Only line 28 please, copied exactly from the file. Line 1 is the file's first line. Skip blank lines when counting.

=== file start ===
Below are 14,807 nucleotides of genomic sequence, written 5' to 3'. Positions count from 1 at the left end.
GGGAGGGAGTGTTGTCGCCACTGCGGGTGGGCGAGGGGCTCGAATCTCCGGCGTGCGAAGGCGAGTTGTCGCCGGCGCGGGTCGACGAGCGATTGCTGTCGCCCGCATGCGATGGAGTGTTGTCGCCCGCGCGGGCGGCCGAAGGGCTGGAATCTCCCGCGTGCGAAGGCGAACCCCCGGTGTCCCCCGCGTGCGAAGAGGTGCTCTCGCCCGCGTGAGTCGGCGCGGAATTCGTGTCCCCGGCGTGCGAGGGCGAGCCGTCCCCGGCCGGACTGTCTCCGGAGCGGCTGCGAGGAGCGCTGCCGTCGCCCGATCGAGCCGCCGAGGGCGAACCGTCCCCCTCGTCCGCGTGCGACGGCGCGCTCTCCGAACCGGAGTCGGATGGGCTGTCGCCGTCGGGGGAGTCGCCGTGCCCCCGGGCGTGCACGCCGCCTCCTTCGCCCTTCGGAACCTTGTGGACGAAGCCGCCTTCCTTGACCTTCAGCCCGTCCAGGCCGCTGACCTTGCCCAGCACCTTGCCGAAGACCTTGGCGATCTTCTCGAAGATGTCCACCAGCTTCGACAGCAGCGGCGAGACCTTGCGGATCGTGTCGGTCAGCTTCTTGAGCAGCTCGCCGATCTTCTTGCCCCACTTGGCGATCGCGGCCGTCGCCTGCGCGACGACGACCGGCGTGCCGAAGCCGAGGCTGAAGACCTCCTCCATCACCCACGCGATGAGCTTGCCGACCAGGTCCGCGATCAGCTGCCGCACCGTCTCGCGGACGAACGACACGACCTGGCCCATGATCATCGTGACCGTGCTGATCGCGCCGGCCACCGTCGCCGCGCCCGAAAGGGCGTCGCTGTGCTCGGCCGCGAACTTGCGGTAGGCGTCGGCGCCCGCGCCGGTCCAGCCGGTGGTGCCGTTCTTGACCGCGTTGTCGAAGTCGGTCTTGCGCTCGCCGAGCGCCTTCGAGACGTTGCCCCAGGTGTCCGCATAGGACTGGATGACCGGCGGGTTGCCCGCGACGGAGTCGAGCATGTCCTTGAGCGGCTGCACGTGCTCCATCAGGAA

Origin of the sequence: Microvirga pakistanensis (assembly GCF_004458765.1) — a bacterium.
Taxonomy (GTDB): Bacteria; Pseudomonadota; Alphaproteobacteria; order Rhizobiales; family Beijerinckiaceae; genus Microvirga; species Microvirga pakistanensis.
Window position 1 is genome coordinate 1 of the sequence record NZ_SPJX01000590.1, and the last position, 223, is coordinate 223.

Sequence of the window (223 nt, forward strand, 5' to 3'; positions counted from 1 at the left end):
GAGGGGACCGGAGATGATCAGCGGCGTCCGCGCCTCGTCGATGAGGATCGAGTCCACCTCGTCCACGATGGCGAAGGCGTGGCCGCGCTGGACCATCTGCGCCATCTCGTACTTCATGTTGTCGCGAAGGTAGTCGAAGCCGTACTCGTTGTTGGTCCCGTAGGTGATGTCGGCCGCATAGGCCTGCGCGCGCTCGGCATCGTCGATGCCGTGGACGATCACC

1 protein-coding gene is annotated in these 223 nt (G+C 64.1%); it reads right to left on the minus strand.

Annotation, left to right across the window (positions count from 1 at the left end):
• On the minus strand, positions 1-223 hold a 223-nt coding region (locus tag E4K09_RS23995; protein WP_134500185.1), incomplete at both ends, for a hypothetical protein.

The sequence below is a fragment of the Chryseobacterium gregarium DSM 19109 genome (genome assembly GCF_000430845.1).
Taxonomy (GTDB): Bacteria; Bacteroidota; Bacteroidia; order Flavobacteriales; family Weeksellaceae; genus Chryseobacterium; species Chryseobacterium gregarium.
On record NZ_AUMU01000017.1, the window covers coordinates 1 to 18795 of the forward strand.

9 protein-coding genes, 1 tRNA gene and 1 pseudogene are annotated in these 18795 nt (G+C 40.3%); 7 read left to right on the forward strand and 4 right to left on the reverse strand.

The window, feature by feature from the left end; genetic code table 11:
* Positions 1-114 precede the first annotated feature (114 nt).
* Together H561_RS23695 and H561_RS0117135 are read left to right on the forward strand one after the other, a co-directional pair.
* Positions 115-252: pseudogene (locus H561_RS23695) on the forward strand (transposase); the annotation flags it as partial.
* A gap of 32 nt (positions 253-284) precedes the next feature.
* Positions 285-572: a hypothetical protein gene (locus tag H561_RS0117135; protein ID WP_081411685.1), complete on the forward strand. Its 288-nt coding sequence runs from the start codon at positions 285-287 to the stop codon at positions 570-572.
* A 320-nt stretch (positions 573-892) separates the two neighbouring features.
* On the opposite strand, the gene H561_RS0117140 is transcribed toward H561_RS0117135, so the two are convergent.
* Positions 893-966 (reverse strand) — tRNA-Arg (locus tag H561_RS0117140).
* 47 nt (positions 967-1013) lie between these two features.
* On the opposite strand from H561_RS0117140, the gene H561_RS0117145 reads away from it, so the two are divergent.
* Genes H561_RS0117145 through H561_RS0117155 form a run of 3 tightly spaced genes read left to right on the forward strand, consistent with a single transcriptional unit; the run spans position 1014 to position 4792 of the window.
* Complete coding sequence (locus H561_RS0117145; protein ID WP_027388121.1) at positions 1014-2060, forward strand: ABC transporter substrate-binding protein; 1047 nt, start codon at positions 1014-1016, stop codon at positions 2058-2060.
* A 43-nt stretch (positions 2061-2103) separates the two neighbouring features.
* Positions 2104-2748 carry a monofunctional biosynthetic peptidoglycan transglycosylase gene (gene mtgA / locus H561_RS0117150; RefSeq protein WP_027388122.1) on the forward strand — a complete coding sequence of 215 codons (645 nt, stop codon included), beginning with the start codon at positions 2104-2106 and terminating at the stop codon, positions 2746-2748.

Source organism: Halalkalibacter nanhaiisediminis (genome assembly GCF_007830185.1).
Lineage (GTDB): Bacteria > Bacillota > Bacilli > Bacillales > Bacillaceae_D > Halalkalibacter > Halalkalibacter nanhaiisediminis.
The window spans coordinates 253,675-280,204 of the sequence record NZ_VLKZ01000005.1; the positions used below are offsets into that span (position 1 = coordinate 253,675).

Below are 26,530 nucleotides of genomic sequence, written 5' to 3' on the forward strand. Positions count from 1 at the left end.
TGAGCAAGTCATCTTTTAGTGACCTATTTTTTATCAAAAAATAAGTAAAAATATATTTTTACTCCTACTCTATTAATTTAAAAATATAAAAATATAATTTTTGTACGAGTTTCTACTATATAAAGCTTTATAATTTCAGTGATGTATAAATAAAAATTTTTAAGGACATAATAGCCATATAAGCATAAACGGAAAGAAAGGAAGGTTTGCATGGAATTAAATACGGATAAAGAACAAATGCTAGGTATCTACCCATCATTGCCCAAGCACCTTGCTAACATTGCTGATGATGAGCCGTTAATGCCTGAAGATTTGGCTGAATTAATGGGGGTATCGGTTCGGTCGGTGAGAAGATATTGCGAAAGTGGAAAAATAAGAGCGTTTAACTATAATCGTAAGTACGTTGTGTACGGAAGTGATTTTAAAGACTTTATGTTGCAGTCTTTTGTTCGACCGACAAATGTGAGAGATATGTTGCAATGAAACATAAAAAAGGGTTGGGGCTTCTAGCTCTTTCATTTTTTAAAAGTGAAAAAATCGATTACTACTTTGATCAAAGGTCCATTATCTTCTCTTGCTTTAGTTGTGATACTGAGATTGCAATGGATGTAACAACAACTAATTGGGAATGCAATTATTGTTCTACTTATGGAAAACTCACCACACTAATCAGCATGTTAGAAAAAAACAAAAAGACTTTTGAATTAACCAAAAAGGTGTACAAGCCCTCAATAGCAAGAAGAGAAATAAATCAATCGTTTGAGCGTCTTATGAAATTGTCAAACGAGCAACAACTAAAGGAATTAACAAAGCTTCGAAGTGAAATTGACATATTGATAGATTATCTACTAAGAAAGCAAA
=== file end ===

* A 43-nt stretch (positions 2061-2103) separates the two neighbouring features.